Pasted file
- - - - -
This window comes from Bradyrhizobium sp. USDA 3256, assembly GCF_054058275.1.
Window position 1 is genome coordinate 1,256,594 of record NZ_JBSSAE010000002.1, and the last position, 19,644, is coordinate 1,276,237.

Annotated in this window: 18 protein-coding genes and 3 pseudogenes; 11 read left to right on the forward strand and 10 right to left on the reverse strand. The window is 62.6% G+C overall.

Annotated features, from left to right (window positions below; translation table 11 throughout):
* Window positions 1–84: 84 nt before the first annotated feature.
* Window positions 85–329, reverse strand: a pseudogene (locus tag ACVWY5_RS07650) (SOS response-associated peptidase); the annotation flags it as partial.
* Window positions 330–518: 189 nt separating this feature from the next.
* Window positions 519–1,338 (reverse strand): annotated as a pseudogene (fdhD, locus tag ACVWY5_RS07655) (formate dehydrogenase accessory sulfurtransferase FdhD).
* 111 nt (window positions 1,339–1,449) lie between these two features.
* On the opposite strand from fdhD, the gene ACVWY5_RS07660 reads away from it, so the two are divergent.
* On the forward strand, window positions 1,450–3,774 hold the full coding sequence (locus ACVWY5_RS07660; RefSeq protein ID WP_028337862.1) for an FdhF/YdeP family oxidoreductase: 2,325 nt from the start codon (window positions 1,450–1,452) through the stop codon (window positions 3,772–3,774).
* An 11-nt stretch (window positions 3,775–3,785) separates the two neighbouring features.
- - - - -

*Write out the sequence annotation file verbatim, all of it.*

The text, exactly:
This window comes from Bradyrhizobium sp. USDA 3256, assembly GCF_054058275.1.
Window position 1 is genome coordinate 1,256,594 of record NZ_JBSSAE010000002.1, and the last position, 19,644, is coordinate 1,276,237.

Annotated in this window: 18 protein-coding genes and 3 pseudogenes; 11 read left to right on the forward strand and 10 right to left on the reverse strand. The window is 62.6% G+C overall.

Annotated features, from left to right (window positions below; translation table 11 throughout):
* Window positions 1–84: 84 nt before the first annotated feature.
* Window positions 85–329, reverse strand: a pseudogene (locus tag ACVWY5_RS07650) (SOS response-associated peptidase); the annotation flags it as partial.
* Window positions 330–518: 189 nt separating this feature from the next.
* Window positions 519–1,338 (reverse strand): annotated as a pseudogene (fdhD, locus tag ACVWY5_RS07655) (formate dehydrogenase accessory sulfurtransferase FdhD).
* 111 nt (window positions 1,339–1,449) lie between these two features.
* On the opposite strand from fdhD, the gene ACVWY5_RS07660 reads away from it, so the two are divergent.
* On the forward strand, window positions 1,450–3,774 hold the full coding sequence (locus ACVWY5_RS07660; RefSeq protein ID WP_028337862.1) for an FdhF/YdeP family oxidoreductase: 2,325 nt from the start codon (window positions 1,450–1,452) through the stop codon (window positions 3,772–3,774).
* An 11-nt stretch (window positions 3,775–3,785) separates the two neighbouring features.